Girl in Disguise
Publication Date: March 21st, 2017
Publisher: Sourcebooks Landmark
Review copy: Netgalley
Inspired by the real story of investigator Kate Warne, this spirited novel follows the detective's rise during one of the nation's times of crisis, bringing to life a fiercely independent woman whose forgotten triumphs helped sway the fate of the country.
With no money and no husband, Kate Warne finds herself with few choices. The streets of 1856 Chicago offer a desperate widow mostly trouble and ruin―unless that widow has a knack for manipulation and an unusually quick mind. In a bold move that no other woman has tried, Kate convinces the legendary Allan Pinkerton to hire her as a detective.
Battling criminals and coworkers alike, Kate immerses herself in the dangerous life of an operative, winning the right to tackle some of the agency's toughest investigations. But is the woman she's becoming―capable of any and all lies, swapping identities like dresses―the true Kate? Or has the real disguise been the good girl she always thought she was?
Today is International Women's Day. More power to all the strong, loving, generous and kind women in the world. It's just fitting that a book about a very strong, skilled and intuitive woman is what I am featuring today. Girl in Disguise is a historical fiction based on the first woman spy.
I thought Mrs. Pollifax was the most amazing spy ever but before her, there was Kate Warne. A widow, who was desperate for an employment, convinced Mr. Pinkerton to take her in as the first private investigator. The first woman to embark on a world dominated by men. She was underestimated and was told she won't do but she challenged Mr. Pinkerton to test her by sending her on a real assignment, and if she succeeds, he will have no choice but hire her. To Mr. Pinkerton and all of the detective agency's astonishment, she succeeded and got on board to start her training. Much to Mr. Pinkerton's delight and shock, a lot of assignments require the finesse and intuition of a woman. So, the rising career of Kate Warne lifted off until she had to lead and train her own group of women operatives to answer to the rising needs of the agency and of the changing times in Chicago and the whole US.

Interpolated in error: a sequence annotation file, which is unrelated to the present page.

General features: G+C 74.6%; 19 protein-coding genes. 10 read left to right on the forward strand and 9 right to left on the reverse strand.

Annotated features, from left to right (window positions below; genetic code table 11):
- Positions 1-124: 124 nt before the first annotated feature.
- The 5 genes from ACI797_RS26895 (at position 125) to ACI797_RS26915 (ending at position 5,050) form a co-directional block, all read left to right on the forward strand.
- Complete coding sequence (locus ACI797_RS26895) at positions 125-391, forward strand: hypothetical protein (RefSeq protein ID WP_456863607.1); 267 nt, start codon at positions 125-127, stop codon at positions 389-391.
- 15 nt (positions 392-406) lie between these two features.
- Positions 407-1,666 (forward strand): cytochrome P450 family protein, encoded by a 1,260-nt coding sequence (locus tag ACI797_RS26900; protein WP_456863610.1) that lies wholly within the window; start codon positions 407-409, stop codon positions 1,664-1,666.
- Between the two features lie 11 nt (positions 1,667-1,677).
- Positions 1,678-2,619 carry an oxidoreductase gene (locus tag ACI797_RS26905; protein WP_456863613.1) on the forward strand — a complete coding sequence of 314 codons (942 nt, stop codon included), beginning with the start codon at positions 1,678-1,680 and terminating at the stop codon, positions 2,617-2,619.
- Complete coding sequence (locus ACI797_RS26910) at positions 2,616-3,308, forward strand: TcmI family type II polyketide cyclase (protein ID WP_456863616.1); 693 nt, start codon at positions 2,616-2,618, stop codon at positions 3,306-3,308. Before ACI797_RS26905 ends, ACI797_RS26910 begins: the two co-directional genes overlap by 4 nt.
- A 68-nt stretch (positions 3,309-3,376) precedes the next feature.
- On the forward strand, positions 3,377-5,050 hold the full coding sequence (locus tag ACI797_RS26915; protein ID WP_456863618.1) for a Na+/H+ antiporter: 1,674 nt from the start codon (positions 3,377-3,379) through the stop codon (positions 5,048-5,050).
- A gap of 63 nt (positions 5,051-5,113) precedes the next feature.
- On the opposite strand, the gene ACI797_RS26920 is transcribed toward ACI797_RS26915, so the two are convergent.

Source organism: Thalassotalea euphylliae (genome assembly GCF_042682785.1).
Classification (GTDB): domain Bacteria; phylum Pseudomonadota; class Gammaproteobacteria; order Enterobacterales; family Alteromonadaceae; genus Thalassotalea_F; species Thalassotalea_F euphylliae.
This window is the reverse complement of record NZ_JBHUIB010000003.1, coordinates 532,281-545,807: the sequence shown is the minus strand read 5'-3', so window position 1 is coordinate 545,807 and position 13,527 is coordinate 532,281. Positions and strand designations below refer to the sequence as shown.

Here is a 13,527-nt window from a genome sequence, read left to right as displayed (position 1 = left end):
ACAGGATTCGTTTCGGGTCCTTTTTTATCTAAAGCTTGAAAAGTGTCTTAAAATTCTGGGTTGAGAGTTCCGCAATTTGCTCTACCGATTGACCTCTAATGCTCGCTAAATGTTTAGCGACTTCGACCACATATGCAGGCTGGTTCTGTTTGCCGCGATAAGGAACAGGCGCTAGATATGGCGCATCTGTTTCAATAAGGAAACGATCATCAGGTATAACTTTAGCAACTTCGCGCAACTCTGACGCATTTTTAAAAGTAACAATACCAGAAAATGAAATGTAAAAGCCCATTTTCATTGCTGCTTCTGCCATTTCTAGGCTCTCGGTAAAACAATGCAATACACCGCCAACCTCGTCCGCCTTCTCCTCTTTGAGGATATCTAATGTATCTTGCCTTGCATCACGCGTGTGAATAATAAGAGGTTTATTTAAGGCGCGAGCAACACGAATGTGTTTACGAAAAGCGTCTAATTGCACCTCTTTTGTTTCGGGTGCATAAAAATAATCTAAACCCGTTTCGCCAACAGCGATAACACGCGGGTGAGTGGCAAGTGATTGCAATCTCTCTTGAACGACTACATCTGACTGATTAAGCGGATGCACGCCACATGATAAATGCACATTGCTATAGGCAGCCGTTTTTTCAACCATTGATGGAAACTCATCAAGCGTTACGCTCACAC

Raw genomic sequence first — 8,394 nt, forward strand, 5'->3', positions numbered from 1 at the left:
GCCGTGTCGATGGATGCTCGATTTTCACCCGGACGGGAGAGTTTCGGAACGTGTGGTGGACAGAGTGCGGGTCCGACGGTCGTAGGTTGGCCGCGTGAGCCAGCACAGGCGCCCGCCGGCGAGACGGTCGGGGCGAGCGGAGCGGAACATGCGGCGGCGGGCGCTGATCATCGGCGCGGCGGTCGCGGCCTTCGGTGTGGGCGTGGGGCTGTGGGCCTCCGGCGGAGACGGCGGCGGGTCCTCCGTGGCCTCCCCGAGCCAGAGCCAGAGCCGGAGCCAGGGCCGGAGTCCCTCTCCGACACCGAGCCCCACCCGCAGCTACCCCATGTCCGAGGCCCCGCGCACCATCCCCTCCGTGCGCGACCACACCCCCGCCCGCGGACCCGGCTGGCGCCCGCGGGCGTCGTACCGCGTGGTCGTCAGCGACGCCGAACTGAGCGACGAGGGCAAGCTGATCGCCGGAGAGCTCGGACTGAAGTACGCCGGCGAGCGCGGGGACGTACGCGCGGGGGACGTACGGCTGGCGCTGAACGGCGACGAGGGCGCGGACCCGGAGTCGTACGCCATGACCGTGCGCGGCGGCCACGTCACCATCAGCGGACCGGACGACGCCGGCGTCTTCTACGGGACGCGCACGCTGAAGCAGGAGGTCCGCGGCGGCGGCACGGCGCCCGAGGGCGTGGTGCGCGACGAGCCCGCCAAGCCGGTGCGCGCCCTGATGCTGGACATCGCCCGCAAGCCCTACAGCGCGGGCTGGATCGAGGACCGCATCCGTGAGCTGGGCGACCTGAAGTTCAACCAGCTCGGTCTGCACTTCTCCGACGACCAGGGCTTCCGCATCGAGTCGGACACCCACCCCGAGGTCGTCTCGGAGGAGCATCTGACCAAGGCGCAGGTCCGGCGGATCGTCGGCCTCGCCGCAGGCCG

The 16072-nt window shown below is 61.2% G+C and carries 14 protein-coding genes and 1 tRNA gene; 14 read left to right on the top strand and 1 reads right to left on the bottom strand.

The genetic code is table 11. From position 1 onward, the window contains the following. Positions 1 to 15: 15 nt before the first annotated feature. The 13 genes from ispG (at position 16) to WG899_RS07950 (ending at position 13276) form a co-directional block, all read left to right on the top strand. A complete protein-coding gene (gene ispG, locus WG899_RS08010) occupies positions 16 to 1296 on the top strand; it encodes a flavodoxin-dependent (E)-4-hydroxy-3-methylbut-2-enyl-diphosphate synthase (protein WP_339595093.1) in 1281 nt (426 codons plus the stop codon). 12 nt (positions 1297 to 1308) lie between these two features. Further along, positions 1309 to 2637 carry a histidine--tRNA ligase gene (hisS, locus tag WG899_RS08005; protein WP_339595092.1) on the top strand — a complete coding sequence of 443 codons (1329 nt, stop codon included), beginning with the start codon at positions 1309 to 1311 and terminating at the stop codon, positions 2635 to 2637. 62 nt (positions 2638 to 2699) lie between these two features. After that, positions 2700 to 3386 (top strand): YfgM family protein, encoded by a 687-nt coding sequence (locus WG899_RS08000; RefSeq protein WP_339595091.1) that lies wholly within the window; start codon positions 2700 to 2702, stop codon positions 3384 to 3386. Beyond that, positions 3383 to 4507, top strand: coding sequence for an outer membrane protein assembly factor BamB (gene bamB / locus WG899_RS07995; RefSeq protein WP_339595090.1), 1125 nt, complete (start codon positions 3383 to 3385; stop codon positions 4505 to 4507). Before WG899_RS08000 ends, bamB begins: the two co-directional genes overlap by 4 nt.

Kate Warne's uncanny and exceptional talent in seeing what's not obvious the eludes even the most attentive person and her strong intuition, inherent only to a woman, has made her one of the most instrumental characters in keeping Abraham Lincoln alive and ultimately contributing to the end of the Civil War. Apart from this two exemplary exploits, she also had other assignments that added to her badge as a seasoned, resourceful and dependable Pinkerton operative. Her missions took her to various parts of Chicago and all over the US. Solving mysteries and exposing secrets that are even too deadly for strong-bodied men to accomplish. She had proven that being a woman is not a weakness but rather an asset. An asset that is often overlooked and underestimated which could only prove deadly because nobody sees what is coming.
She had her own share of hurts and pains, heartaches and being powerless to stop the death of her beloved. Kate Warne was one of those first women who had broken the walls that separate men from women. She had proven that women are not limited by their gender, or weak, to be able to perform whatever task a man can do - just like being a spy, to wear disguises, infiltrate secret societies and ferret out valuable information right out of the horse's mouth.
The only reason I am not giving this a perfect rating is because there were parts that were a bit dull. A narrative of sorts that seemed to be long-winded. I think it was in a way necessary to get an understanding of the succeeding events. I don't fault the author for that but I just wished it maintained the same pace and energy throughout the whole book. Nevertheless, it was still a good read. For one who is an avid reader of thrillers and mysteries, this book can hold its own.
I give this book 4/5 sealed envelopes. This book is a good example of women empowerment. Books that celebrate women, heroines and strong characters that broke through stereotype. Happy Women's Day everyone! This is a salute to all the extraordinary and amazing woman in the world. Whether you are a mother, a teacher, or whatever your struggles are, you deserve respect, love, and understanding. Who rules the world, girls?
We are all misrepresenting ourselves to each other after all. To live in this world daily was to traffic in the business of leading other people astray.
- Greer McAllister, Girl in Disguise -
Raised in the Midwest, Greer Macallister is a poet, short story writer, playwright and novelist whose work has appeared in publications such as The North American Review, The Missouri Review, and The Messenger. Her plays have been performed at American University, where she earned her MFA in Creative Writing. She lives with her family in Brooklyn.
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